“I always write songs in a basement in Ohio for every Beartooth album,” says Shomo. “I figured what was the hurt in trying to write in some nicer studios, setting up a bunch of cool gear and instead of writing on a computer, writing it on the fucking instruments? I was playing the drums instead of programming them and then playing them later. Not using digital amps and digital pedals. Just making the creative process a little more raw. I think it brought a little bit more out of me and a little bit more excitement for writing out of me. Just actually being able to beat out the drum parts and hear an amp cranking in the other room. It really helped it become a little more unique.
“For this album, it was important that it sounded real,” he stresses. “At least I gave it my fucking best shot and did as much as I could before doing any digital editing or touching it up. A lot of my favorite records are about the sounds of those records: being able to hear the buzz of the guitars and being able to hear guitars being played in the middle of the fucking room. It gives it an energy you cannot capture on a 100-percent digital recording. And I wanted to see what it would be like to record a Beartooth album that way, and Disease is what we got.”
Not surprisingly, Disease is a malady worth catching. The album finds Shomo exploring possibilities both whiplash heavy and unapologetically anthemic. When he runs down the details on how this album was made, you can feel both his enthusiasm and his relief that he finally got through making the thing. Shomo employs the title Disease as a metaphor for mental health issues and how that discourse is being addressed.
“The biggest moment that brought it together was one day when I was driving home through Nashville,” he begins. “I had to go home for a weekend, only a couple days. I was with Oshie [Bichar, bassist] in Nashville, and we’re listening to all the songs. We were talking about what songs made sense to him and trying to get his opinion on it. He reiterated something to me that somebody else told me earlier. He said to me that ‘Beartooth should be this inner monologue of the real struggles that you’re going through.’ I believe it was right after I recorded the closing song, ‘Clever.’ Going in to write that song, I was fucking pissed again. I hit this wall and just snapped, like, ‘Man, I am so sick of writing these fucking super-depressing songs and talking about all this shit that’s really deep inside me that I don’t feel like dealing with.’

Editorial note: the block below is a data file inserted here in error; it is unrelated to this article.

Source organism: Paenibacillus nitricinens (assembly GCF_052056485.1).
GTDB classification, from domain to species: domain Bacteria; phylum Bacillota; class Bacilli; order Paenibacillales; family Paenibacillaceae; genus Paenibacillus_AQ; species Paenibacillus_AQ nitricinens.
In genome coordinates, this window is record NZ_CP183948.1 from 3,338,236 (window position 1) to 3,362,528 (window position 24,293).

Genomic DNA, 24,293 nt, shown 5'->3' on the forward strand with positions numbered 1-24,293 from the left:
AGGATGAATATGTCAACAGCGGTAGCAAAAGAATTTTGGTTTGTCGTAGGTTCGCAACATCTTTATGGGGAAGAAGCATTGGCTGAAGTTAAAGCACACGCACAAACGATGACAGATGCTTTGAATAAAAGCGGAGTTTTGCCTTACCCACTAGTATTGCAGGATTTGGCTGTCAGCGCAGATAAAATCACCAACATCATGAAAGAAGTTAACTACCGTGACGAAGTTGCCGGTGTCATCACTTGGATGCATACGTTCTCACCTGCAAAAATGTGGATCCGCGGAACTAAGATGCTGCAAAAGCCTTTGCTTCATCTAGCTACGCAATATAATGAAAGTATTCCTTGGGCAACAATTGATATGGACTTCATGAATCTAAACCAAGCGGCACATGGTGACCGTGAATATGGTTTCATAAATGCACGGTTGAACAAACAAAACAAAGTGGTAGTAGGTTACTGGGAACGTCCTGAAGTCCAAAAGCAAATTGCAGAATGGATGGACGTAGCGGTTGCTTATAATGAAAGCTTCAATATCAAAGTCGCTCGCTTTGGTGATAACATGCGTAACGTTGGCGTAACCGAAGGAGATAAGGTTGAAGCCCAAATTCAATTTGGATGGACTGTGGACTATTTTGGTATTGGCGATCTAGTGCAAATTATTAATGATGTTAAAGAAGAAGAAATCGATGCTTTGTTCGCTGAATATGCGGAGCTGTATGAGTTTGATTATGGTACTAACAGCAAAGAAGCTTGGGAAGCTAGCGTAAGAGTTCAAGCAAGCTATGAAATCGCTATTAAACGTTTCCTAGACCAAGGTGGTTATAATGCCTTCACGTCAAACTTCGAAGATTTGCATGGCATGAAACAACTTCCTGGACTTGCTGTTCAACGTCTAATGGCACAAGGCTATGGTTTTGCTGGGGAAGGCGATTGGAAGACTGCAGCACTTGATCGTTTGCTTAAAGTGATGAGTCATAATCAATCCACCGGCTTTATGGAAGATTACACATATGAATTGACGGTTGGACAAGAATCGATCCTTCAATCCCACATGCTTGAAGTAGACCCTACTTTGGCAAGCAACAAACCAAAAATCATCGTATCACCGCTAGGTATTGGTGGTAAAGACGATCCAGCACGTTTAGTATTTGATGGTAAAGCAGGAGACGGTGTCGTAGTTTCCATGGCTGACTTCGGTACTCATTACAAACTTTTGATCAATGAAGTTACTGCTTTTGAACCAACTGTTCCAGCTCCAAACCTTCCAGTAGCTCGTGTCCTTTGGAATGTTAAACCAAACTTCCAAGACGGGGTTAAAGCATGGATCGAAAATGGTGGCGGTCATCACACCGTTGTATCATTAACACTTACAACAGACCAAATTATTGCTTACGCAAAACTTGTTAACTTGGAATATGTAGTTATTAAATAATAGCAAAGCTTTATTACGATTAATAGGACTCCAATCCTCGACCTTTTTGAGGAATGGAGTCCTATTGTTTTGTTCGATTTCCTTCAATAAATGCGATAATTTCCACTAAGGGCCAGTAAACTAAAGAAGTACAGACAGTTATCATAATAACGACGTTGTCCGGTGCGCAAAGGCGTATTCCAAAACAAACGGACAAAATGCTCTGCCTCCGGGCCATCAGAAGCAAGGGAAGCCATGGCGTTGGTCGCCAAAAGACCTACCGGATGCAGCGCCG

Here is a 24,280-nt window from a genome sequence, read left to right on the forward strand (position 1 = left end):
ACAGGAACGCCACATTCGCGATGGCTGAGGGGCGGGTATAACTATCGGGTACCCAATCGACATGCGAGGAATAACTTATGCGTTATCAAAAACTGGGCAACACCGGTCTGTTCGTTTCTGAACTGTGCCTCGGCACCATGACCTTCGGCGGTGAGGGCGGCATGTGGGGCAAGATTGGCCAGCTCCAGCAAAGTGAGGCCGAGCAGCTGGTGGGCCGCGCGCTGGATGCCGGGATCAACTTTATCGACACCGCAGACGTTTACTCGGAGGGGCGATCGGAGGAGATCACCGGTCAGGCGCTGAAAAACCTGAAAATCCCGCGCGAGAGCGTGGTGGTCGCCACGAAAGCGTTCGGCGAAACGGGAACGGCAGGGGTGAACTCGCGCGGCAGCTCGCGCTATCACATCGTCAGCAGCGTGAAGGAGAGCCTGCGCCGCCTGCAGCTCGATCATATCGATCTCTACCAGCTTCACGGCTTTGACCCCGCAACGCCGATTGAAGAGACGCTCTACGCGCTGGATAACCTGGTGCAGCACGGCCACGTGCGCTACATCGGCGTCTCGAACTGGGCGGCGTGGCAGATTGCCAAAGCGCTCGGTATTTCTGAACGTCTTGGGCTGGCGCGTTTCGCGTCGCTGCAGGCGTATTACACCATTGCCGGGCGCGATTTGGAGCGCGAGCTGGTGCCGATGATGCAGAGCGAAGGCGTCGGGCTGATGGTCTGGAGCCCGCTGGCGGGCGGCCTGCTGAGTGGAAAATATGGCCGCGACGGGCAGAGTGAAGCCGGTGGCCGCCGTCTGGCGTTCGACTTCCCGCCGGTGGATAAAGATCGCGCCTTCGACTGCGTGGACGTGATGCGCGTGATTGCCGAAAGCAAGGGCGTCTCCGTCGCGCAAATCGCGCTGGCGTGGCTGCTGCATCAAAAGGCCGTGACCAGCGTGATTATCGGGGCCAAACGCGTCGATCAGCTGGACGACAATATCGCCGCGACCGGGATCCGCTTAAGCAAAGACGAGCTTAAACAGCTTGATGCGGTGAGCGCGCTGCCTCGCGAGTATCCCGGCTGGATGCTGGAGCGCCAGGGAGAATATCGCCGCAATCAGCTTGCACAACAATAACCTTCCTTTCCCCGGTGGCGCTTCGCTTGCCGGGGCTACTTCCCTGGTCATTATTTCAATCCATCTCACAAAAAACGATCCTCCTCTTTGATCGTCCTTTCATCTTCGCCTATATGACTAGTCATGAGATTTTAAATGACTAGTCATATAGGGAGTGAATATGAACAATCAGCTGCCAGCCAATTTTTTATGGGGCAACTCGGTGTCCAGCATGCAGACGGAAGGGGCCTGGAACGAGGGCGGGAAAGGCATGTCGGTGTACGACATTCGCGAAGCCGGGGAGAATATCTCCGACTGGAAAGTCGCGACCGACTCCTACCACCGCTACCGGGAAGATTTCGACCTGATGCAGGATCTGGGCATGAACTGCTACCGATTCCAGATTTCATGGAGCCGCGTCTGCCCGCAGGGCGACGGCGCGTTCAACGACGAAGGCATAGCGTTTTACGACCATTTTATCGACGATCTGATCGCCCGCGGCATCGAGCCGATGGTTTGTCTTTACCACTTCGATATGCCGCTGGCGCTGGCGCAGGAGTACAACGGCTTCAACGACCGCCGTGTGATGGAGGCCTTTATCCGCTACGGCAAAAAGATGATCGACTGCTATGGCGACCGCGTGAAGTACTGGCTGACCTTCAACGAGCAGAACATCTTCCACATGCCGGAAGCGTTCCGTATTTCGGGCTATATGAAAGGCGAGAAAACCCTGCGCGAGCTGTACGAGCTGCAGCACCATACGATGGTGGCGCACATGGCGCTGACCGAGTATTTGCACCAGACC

“And I really didn’t consider the perspective that was what Beartooth really is,” he says, catching himself. “What makes a Beartooth album good is that I am willing to go to these places that I don’t want to go to myself and create the inner monologue. That’s what people relate to and what they connect to. That moment shaped the decisions of what songs to use. There were songs we didn’t use simply because of the subject matter. But that’s the point: capturing those dark inner moments. That was the biggest eureka moment making this thing.”
While Shomo is rightfully proud of the work he’s created, he does recognize that the failure to negotiate those thoughts on the road is real. Much like Every Time I Die’s Keith Buckley having to daily revisit all the personal fear he felt creating the emotionally cauterizing tracks on Low Teens, Shomo’s willing to rip the psychic bandages off open wounds nightly when Beartooth heads out on tour this fall.
“You’re very right in many ways,” he acknowledges. “This is the first time in a while that the lyrics have meant so much to me that I’m going to feel uncomfortable playing them live. That brought me back to realizing why I do what I do.
“If I’m not into scaring myself or pissing myself off almost while I’m writing these songs… “ he trails off. “It’s like, ‘Dude, nobody needs to fuckin’ hear this. You know you don’t want to sing it, you know you don’t want anyone to hear it because it’s too personal.’ If I’m not doing that, I don’t think I’m doing Beartooth justice.” ALT
Disease is released by Red Bull Records Sept. 28. You can preorder it here and watch the music video below: